If you have been baking for any length of time you probably noticed that when you store cakes and cupcakes the top crust gets soggy, sticky and/or moist. I have always been curious as to how this affected the rest of the cake, so I finally decided to satisfy my curiosity and test it out.
Before we dive into the results, let’s talk about what the crust is. In the latter stages of baking, evaporation of liquids from the surface of the cake slows down dramatically. Surface temperatures rise as evaporative cooling is taken out of the picture. Concentrations of sugar molecules left from the evaporation of the cake batter’s “syrup” then undergo caramelization and interact with protein molecules leading to browning Maillard reactions. The crust is composed of the dried, browned upper surface of the cake containing high concentrations of sugar molecules.
Because of sugar’s hygroscopic (water attracting) nature and the tendency for molecules to move from areas of high concentration to low concentration, water molecules from within the cake migrate to the crust leaving it sodden. My question was whether or not this internal moisture loss was noticeable or significant.
To test this I took a layer of Vanilla Bean Sour Cream Cake and split into two half circles. I then removed the skin from the top of one side of the cake, wrapped them both well and froze the cakes. After a couple of days, the halves were allowed to thaw fully wrapped for several hours at room temperature.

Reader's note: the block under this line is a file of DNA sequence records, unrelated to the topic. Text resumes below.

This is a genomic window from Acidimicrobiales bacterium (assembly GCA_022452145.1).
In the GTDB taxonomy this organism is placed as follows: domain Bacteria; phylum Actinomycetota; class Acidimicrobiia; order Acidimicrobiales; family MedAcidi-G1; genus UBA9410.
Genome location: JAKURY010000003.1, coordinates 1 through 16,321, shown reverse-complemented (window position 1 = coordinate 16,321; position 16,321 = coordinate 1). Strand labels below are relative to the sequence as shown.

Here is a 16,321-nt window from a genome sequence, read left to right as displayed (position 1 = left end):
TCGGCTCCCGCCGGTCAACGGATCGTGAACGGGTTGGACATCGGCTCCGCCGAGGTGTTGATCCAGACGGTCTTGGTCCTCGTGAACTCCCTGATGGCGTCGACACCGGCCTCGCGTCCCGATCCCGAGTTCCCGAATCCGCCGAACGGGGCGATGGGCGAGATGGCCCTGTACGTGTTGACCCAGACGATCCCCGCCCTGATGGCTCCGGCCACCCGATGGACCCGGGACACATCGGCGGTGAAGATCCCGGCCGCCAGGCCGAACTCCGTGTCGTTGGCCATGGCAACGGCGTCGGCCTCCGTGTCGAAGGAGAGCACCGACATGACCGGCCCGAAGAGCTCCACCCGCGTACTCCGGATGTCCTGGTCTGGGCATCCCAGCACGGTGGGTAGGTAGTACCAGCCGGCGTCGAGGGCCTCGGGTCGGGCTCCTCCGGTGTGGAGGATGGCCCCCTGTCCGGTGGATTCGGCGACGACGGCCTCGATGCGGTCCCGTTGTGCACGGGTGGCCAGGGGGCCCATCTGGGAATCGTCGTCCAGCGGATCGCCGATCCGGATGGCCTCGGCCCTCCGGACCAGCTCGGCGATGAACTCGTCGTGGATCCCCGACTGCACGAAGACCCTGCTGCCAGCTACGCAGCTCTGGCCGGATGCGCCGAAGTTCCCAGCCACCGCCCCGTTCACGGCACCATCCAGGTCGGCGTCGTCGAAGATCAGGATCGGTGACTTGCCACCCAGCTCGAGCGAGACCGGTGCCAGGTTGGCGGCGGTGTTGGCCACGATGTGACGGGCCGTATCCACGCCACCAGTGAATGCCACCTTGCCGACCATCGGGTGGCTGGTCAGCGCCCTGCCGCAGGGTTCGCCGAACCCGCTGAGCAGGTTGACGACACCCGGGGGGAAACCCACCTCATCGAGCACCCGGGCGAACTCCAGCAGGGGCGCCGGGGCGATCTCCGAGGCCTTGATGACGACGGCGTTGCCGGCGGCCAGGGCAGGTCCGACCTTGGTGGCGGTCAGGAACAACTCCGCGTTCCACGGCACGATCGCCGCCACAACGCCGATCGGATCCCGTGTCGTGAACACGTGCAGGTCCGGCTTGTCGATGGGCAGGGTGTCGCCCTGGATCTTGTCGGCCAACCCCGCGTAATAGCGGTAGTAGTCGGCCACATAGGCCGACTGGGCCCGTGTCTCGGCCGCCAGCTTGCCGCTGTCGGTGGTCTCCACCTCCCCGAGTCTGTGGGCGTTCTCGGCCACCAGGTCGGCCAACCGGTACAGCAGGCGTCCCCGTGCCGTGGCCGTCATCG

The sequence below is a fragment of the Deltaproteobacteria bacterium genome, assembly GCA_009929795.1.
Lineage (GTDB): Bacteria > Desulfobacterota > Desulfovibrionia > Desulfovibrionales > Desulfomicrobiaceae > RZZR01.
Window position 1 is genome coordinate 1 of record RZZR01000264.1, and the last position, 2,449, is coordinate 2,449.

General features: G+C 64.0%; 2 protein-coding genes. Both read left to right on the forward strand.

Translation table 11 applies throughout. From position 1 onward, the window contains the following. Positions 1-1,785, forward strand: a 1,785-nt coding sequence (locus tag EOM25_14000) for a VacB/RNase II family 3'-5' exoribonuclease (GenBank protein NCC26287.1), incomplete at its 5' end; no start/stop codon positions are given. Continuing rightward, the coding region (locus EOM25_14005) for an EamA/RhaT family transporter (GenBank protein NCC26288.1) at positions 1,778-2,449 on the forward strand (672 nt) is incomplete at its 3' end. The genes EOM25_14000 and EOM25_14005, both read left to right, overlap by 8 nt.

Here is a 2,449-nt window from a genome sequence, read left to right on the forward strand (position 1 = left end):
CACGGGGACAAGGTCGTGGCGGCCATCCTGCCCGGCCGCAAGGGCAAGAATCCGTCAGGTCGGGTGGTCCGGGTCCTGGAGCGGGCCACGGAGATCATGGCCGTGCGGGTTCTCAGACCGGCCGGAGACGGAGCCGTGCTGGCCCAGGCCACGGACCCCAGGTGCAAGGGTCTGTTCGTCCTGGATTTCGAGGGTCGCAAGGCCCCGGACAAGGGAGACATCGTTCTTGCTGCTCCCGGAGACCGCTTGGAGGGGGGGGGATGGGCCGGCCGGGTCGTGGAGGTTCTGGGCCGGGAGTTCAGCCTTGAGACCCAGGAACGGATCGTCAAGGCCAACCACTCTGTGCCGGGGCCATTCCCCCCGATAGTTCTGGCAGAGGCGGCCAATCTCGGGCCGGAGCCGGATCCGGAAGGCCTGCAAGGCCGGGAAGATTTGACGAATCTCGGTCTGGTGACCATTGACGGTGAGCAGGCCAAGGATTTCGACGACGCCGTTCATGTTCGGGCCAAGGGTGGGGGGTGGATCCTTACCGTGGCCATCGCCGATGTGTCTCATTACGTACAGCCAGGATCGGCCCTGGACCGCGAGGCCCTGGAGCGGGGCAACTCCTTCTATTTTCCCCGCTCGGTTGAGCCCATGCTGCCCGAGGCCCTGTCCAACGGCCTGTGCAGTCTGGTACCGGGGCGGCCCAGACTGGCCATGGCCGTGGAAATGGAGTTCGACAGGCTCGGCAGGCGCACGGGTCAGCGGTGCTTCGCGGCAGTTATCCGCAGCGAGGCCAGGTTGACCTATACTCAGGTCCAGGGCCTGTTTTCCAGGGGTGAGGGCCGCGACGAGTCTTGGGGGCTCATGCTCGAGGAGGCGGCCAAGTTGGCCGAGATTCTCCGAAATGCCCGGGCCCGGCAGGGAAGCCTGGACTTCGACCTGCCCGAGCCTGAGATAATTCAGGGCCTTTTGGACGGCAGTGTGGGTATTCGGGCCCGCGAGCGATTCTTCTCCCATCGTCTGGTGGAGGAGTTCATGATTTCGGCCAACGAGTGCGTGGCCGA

The cake which had the crust removed before it was wrapped had a bit softer, more moist crumb. The cake that did not have the crust previously removed was slightly more coarse and crumbly, as if it had staled a bit.
So, does it make a difference if you cut the upper crust from your cake before you store it? Yes. Are the differences significant enough to go through the hassle of taking the crust off? Probably not. Perhaps if you were baking for the queen or really wanted to impress someone with your baking skills it would be worth it. But as an everyday routine I would probably skip it.
There you have it. The crust on the top of your cake acts like a little sponge, absorbing liquids underneath. No need to worry though, your cake will be delicious whether or not you choose to remove the crust.